Do German Lutherans are predominately of Saxon origin?

Nov 2017
866
Győr
#61
Well, that's what's happening when one is just "copy-pasting" things, without having the decency to make it clear he is quoting, and giving the appropriate link/reference.

Not that "copy-pasting" would something new or unusual in You posts ...

Said by a user, who very*very rarely use any references in his debates. A user who like to use revelations rather than argumentations and references.

 

deaf tuner

Ad Honoris
Oct 2013
13,152
Europix
#62
Said by a user, who very*very rarely use any references in his debates. A user who like to use revelations rather than argumentations and references.
...
I don't think all that is related to what I posted. You simply didn't made it clear it was a quote, so it happened what it can happen: You had to explain authun that the words weren't Yours.

Wouldn't be simpler (and more respectful) to just mention when You quote?

You know, something like:

This is from the opening of A.J.P. Taylor’s “The Course of German History.” For those of us who worry that recent events suggest the end of Western Civilization it is somewhat reassuring, in that that recent events conform to a familiar pattern, though it’s admittedly a small comfort — like knowing that a suicidal drunk has gone through a cycle like this before…:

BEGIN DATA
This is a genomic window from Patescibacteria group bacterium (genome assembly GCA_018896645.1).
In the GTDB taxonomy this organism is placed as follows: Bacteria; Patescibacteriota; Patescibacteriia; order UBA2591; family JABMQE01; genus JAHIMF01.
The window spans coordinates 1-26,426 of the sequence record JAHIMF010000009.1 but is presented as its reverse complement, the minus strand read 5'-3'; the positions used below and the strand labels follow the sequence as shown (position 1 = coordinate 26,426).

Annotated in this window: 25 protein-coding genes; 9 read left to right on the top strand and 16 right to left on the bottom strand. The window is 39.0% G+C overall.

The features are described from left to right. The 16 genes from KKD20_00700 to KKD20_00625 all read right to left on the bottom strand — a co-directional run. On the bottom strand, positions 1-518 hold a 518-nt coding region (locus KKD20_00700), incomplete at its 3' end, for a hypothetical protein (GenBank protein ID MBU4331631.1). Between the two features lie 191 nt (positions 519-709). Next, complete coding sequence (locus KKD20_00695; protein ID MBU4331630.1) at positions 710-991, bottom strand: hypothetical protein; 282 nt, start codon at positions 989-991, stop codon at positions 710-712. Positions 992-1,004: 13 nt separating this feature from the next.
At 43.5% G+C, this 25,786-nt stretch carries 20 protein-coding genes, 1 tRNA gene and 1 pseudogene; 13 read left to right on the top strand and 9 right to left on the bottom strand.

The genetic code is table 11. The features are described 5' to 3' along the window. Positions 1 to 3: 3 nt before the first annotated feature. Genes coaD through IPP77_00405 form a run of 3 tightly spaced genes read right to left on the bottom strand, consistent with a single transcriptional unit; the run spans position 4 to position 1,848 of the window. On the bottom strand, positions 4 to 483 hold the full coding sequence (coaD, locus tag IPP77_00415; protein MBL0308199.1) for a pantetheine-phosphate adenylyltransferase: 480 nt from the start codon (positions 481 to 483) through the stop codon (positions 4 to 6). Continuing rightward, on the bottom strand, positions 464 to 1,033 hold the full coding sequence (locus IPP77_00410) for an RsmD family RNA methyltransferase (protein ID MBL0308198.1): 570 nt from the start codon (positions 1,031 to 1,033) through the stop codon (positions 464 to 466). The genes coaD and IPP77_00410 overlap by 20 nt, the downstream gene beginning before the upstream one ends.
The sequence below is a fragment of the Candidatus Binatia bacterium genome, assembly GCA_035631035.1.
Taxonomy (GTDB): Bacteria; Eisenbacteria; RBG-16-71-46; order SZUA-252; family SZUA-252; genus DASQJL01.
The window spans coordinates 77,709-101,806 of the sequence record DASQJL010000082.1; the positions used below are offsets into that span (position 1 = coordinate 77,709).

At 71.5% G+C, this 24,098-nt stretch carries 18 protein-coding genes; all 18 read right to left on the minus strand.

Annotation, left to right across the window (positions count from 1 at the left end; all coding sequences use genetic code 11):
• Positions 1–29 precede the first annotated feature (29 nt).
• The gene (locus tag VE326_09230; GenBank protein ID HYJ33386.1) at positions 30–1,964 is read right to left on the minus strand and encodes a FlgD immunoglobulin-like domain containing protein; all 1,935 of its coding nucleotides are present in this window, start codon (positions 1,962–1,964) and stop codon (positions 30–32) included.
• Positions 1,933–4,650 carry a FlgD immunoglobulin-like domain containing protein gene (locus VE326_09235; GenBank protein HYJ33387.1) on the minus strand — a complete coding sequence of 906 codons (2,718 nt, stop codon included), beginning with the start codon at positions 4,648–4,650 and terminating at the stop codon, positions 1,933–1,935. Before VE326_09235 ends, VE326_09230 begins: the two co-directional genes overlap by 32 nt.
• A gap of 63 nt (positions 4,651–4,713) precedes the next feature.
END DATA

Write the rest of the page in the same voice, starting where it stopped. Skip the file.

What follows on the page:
“The history of the Germans is the history of extremes. It contains everything except moderation, and in the course of a thousand years the Germans have experienced everything except normality…’German’ has meant at one moment a being so sentimental, so trusting, so pious, as to be too good for this world; and at another a being so brutal, so unprincipled, so degraded, as to be not fit to live. Both descriptions are true…”

source: adam's comment on: Douthat in NYT: \

In his 1945 book, The Course of German History, he argued that National Socialism was the inevitable product of the entire history of the Germans going back to the days of the Germanic tribes. He was an early champion of what has since been called the Sonderweg (Special Way) interpretation of German history, that German culture and society developed over the centuries in such a way as to make Nazi Germany inevitable. Moreover, he argued that there was a symbiotic relationship between Hitler and the German people, with Adolf Hitler needing the Germans to fulfil his dreams of conquest and the German people needing Hitler to fulfil their dreams of subjugation of their neighbours. In particular, he accused the Germans of waging an endless Drang nach Osten against their Slavic neighbours since the days of Charlemagne.

source: A. J. P. Taylor - Wikipedia
It would spare You the effort to have to justify Yourself that it isn't You telling it.

Simple, clear (and respectful to those actually writing it), don't You think?
 
Last edited:
Apr 2017
109
Cologne
#64
A.J.P Taylor (the most famous British historian of the 20th century) called the North Western Germans and Netherlanders literally the true descendents culturally and biologically of the Franks. In his interpretation Franks (and their "true" German descendants) are the most evil people on Earth , he even linked the German WW2 mentality and the cruel mentality of medieval Franks. Somehow element of Frankish mass psyche and nehavior system survived for a long period of time. The German high culture was just an excellent mask to hide that.